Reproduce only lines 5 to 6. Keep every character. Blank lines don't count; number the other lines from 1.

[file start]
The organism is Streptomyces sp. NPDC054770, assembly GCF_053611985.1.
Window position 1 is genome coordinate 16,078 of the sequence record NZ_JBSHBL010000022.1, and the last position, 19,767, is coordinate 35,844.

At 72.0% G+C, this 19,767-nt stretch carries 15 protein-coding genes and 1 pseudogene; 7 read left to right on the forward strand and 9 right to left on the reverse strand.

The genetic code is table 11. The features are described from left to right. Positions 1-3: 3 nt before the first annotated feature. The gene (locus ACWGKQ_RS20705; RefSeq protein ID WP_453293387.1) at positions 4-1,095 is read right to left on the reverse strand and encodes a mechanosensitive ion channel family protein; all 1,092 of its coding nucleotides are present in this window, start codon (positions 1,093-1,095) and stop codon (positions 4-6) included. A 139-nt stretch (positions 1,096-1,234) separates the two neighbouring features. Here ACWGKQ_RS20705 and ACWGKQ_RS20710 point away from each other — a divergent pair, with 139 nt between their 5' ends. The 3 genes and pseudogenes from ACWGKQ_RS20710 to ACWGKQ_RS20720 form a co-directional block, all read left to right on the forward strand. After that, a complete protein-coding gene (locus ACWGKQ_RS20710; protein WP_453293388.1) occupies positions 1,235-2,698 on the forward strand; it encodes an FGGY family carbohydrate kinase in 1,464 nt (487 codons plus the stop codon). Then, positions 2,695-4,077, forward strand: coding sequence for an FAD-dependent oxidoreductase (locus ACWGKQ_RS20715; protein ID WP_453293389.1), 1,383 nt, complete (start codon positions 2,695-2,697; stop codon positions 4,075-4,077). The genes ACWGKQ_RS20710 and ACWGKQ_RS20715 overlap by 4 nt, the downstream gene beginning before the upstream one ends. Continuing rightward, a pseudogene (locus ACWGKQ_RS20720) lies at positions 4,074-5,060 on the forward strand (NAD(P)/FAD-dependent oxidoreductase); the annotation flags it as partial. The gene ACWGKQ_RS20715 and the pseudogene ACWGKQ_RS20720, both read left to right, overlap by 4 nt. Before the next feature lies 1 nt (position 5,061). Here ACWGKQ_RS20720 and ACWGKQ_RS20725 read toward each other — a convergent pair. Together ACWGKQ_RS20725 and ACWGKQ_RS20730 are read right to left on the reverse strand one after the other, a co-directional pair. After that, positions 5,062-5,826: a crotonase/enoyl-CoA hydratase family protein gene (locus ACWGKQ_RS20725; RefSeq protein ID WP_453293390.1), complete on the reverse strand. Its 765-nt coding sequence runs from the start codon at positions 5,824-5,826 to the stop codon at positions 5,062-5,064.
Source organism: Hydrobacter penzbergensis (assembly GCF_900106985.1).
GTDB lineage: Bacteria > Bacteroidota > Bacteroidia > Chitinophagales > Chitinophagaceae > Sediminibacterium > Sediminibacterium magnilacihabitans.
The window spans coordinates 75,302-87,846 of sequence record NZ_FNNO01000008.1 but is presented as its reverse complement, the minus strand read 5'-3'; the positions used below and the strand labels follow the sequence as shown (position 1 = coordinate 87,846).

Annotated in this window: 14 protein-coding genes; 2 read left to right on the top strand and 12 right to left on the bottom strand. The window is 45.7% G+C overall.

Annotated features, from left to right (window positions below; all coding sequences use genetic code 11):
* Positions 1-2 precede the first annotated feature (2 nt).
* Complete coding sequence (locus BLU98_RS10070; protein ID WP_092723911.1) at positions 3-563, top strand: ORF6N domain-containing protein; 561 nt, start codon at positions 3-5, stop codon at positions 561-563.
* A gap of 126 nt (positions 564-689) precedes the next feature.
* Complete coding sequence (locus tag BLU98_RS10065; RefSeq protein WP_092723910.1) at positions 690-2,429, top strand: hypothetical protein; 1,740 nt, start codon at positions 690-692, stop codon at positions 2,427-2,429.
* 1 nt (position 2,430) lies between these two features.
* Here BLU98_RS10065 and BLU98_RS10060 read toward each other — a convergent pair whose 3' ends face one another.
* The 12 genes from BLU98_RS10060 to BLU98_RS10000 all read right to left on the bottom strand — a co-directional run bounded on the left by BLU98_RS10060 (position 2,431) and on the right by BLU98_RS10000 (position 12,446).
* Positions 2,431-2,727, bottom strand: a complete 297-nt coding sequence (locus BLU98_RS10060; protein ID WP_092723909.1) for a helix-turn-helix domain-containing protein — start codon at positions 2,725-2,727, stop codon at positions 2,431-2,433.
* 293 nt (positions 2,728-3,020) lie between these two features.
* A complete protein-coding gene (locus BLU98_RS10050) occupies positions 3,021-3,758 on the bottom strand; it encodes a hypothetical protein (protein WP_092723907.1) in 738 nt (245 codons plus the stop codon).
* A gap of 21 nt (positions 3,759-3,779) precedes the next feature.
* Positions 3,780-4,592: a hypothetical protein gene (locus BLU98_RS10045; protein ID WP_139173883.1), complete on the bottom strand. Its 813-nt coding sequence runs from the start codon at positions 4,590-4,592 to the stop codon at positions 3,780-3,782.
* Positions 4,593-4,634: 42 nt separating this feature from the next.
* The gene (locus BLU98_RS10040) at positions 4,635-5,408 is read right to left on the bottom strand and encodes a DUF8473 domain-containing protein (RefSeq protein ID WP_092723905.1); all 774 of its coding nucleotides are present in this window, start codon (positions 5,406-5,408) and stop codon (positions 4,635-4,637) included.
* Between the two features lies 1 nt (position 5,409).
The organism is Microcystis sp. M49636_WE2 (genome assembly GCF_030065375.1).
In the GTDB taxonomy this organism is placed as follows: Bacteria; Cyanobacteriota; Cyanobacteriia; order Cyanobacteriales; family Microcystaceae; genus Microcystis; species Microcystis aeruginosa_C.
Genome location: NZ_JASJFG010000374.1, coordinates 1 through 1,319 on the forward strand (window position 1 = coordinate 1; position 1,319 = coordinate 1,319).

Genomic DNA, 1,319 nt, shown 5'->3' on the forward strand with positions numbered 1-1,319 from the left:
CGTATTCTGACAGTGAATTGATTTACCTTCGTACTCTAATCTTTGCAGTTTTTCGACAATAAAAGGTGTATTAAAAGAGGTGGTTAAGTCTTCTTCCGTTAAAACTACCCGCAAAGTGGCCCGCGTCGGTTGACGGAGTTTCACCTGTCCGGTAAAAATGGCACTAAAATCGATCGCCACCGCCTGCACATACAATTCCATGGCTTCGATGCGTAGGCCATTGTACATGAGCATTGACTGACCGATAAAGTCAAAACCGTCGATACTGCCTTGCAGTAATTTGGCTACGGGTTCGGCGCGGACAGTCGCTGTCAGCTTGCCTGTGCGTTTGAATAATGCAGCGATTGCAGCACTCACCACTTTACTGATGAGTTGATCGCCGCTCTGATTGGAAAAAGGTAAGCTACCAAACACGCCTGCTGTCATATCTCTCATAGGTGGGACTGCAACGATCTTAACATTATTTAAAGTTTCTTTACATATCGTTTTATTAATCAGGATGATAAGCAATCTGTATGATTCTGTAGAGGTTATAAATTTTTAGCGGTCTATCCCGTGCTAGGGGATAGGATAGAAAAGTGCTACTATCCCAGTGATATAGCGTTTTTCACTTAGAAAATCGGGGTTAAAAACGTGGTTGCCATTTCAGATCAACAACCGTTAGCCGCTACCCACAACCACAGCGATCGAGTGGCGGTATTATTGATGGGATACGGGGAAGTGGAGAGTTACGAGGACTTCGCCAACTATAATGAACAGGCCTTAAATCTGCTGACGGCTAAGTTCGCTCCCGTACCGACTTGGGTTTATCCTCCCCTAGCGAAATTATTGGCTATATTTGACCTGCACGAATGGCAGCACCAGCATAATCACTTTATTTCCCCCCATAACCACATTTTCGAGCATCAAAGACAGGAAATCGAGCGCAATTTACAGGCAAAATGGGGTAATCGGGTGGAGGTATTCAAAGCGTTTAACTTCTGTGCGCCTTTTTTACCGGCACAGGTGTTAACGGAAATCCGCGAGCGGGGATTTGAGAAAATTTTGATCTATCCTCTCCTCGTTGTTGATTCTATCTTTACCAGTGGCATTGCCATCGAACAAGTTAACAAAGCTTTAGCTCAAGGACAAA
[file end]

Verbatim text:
Source organism: Hydrobacter penzbergensis (assembly GCF_900106985.1).
GTDB lineage: Bacteria > Bacteroidota > Bacteroidia > Chitinophagales > Chitinophagaceae > Sediminibacterium > Sediminibacterium magnilacihabitans.